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|Title:||The Effect of Hydrotherapy on Recovery and Performance During High Intensity Exercise|
|Keywords:||hydrotherapy;recovery;high intensity exercise;exercise;performance|
|Abstract:||Athletes use a wide range of interventions to promote recovery from strenuous exercise, but few data are available regarding the efficacy of such practices. OBJECTIVE: To examine the effectiveness of commonly used interventions [Rest, light exercise (AR), contrast therapy (CT) and cryotherapy (CR)] during recovery between bouts of intense exercise. We tested the hypothesis that hydrotherapy interventions (CT and CR) would induce favorable physiological and/or psychological alterations such that performance would be improved versus AR and Rest. METHODS: In Study I, 12 active men (25-35 yrs; VO2peak = 46±3 ml·kg-1·min-1; mean±SD) performed 5 consecutive days of HI exercise (4-6 bouts x 30 sec 'all out' Wingate Tests, with 4-min recovery, each day). After each training session, subjects either rested for 20 min (CON, n=6) or completed a CT protocol (n=6) that consisted of alternating cold (10°C) and hot (40°C) tubs using a 4x2:3 min ratio. Performance measures [Peak (Wmax) and mean (Wmean) power, VO2peak, and a 250 kJ Time Trial (TT)] were assessed before and after the HIT. In Study II, 9 active men (29±6 yr, VO2peak = 44±8 ml·kg-1·min-1) performed 3 exercise trials separated by 1 wk. Each trial consisted of 3 x 50 KJ time trials(~100-120%VO2peak) with a different 20-min recovery period [CON, AR (cycling@ SOW) or CR (cold tub@ 10°C)] between rides each week. Venous blood samples were obtained after each recovery period, and analyzed for lactate, interleukin-6, neutrophils, and lymphocytes. Questionnaires designed to assess exercise preparedness were also completed daily in both studies. RESULTS: In Study I, Wmax and TT performance improved after 5 d of HI exercise (time effect, P<0.05), but there were no differences between groups (Wmax-CT: Post: 1310±45 vs Pre: 1215±86; CON: Post: 1343±54 vs Pre: 1220±74 W: TT-CT: Post: 15.8±0.6 vs Pre: 16.7±0.7; Rest: Post: 18.1±1.0 vs Pre: 18.8±1.2 min, means±SEM). In Study II, TT performance averaged 118±10 sec for bout 1 and was 8% and 14% slower during bouts 2 (128±11 sec) and 3 (134±11 sec), respectively, with no difference between treatments (Time effect, P≤0.05). Blood lactate was lower after AR compared to CR and Rest, and neutrophils and lymphocytes were higher and lower respectively (P≤0.05), after CR (8.7±1.3 and 1.4±0.2 x 109cells/L) versus AR (7.1±1.0 and 1.6±0.1) and Rest (6.7±0.7 and 1.6±0.1). With respect to the psychological measurements, the CT and CR groups in both studies reported feeling more revitalized after each treatment session and greater preparedness for subsequent exercise (Treatment effect, P≤.05). CONCLUSIONS: Exercise performance during repeated bouts of intense cycling was not influenced by the type of recovery intervention employed, either during a single session or over the course of a 5 d training session. CR caused greater perturbations in blood immune markers and most notably, hydrotherapy interventions created the perception that subjects were better prepared for subsequent exercise.|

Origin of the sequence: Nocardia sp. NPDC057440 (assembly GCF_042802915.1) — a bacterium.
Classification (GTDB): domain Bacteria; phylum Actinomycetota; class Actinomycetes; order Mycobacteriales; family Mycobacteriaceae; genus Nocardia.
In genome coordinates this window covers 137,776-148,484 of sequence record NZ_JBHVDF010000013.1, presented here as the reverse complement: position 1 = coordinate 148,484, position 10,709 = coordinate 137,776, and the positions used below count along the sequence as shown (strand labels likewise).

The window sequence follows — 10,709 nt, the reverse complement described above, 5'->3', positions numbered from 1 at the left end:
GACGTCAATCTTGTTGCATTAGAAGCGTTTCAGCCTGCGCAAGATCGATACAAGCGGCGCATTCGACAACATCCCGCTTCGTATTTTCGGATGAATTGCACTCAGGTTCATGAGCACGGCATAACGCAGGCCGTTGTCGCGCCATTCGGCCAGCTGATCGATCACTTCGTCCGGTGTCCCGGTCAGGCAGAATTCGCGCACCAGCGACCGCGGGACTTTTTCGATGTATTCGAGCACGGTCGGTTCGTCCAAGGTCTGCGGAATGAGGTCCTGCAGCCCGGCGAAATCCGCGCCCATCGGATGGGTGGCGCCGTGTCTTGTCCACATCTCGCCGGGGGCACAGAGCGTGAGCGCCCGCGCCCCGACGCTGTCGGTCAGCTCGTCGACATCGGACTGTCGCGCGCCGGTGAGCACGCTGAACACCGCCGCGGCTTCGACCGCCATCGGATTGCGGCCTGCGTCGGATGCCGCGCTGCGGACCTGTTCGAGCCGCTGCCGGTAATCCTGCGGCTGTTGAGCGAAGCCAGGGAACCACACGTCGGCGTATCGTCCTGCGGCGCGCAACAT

|Appears in Collections:||Digitized Open Access Dissertations and Theses|
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